Book Review In-Between Days by Margot Fedoruk
In- Between Days is part of a trend of graphic memoirs written by women that deal with the topics of disease and how it affects their lives from a very personal level.
When Teva Harrison was first diagnosed with terminal breast cancer at the tender age of 37, she found that writing and drawing helped her deal with many psychological aspects of her prognosis and treatment. This memoir is the result of her therapy. Although this book has received many accolades, it is mainly the unique graphic hybrid format that is its main strength. And of course, who doesn’t want to read a book with a mermaid on the cover?
A quick read, this book is a combination of primitive black ink drawings accompanied with short essay- style musings describing different aspects of living with metastatic cancer. Harrison tells her readers wisely that hope is dangerous but crucial – this sentiment seeps out of the pages. Like the title suggests Harrison has the desire to have a normal life, she wants to exist in the times that are in-between the bad days of cancer. In the chapter “Seeking” Harrison explains poetically, “I walk the thinnest lines. So thin it cuts into the balls of my feet.”
Harrison touches briefly on an array of subjects like sex and religion with grace and humour. For instance, in the chapter titled, “Homework,” Harrison explains that after the voluntary removal of her ovaries, early menopause causes her to have difficulties with sex. She is advised by doctors to masturbate as “homework.” Her chapter discussing religion is aptly titled “And Then What.” In this essay with accompanying comic strip, Harrison bravely reveals that she is a rare specimen – a stage IV cancer patient that does not believe in God.
Harrison uses the literary device of directly addressing the audience in many of her comic panels. For instance, in one illustration as she is lying, sushi-like, while vacuum sealed to a radiation bed. Harrison appears to look directly at her audience as she asks the technician to take a photo for her husband. In one panel she holds a microphone like she is doing a stand-up comedy routine about cancer.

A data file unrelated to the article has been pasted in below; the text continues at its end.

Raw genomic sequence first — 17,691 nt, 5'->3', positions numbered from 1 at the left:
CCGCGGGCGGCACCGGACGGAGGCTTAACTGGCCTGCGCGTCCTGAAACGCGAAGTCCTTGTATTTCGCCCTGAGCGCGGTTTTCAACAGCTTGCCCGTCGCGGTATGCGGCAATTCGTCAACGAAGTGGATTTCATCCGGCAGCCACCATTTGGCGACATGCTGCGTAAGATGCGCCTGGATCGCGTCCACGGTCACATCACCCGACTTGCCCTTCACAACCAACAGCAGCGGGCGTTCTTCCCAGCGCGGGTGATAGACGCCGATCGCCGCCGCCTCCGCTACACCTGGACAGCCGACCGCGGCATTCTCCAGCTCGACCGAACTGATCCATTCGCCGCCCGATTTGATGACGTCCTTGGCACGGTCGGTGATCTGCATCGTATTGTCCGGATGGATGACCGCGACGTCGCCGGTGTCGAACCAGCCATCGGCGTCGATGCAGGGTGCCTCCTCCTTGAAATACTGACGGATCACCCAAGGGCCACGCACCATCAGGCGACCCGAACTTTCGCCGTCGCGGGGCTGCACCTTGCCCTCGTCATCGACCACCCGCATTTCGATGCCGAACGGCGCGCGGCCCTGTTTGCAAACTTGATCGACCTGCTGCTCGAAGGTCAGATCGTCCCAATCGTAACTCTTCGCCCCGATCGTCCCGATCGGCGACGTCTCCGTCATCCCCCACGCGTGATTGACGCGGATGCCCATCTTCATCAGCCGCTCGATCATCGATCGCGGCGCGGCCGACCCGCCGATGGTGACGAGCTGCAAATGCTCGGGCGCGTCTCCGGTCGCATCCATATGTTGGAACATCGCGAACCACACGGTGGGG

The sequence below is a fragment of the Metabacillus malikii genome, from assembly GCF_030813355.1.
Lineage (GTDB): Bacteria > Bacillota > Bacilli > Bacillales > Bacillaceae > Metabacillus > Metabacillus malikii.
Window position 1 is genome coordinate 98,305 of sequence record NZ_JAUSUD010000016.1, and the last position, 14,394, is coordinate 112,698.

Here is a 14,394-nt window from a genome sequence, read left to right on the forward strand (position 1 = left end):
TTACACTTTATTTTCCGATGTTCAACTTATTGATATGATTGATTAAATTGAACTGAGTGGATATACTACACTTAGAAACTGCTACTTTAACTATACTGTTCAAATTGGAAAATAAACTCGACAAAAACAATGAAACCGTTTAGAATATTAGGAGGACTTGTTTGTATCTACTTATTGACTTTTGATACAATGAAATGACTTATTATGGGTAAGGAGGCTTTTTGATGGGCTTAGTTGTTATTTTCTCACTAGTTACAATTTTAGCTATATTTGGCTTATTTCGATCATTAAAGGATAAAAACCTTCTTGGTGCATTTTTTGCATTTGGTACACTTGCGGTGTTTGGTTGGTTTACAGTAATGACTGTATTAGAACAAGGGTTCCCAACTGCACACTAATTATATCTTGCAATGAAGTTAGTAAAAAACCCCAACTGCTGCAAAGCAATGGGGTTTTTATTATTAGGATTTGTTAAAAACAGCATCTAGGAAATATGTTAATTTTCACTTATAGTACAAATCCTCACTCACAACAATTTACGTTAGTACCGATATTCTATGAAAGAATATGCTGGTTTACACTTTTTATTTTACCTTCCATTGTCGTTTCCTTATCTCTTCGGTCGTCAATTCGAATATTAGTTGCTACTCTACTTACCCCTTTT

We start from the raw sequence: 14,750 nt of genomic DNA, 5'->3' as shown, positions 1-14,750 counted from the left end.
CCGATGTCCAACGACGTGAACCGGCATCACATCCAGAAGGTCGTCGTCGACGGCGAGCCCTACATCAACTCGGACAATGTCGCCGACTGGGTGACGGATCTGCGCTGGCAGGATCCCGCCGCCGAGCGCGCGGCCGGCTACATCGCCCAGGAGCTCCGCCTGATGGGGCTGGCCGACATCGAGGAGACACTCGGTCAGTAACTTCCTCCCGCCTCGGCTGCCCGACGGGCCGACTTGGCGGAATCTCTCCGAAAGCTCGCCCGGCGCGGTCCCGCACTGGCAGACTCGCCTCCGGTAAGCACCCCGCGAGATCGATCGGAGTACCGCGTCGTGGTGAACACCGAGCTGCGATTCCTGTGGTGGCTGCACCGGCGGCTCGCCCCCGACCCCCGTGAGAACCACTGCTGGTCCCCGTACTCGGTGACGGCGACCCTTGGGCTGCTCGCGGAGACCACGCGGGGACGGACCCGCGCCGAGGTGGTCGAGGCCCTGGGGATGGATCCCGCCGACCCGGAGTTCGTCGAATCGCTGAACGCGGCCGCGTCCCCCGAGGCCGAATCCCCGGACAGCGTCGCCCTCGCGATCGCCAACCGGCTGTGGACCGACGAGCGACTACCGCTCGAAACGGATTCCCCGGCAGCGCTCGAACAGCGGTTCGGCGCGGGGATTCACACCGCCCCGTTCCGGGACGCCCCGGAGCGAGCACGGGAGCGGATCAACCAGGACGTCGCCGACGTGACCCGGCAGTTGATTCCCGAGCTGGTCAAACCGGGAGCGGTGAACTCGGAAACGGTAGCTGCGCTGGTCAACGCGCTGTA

This book is a mixed bag of ink drawings and small personal essays that is completely open and honest. Many of the chapters of this book feel as though they were written primarily for a magazine-style format; the result is extremely short chapters that scrape the surface of her experiences. I’ll admit I wished for a bit more of the nitty-gritty aspects of her life with cancer. For instance, in discussing her relationship with her husband there is a feeling of holding back. I wanted to know the details: what sort of ugly fights did they have and if they didn’t fight, then why not? I did feel that some of Harrison’s observances feel cliché: for instance, when describing her time at the mermaid parade in Coney Island she concludes, “dreams can come true if we only make them.”
If Teva Harrison’s intention for writing this book was to start a conversation about a difficult subject, then I believe her job was very successful.
Teva Harrison died at the tender age of 42 on April 27th, 2019 in Toronto.
If you are searching for more of this style of writing on the subject I suggest The Story of my Tits by Jennifer Hayden.
For those who are drawn to this style of memoir read Tangles by Sarah Leavitt. Tangles explores a daughter’s account of her mother’s diagnosis of Alzheimer’s disease.
In-Between Days by Teva Harrison
House of Anansi Press Inc. 2016
163 pages $19.95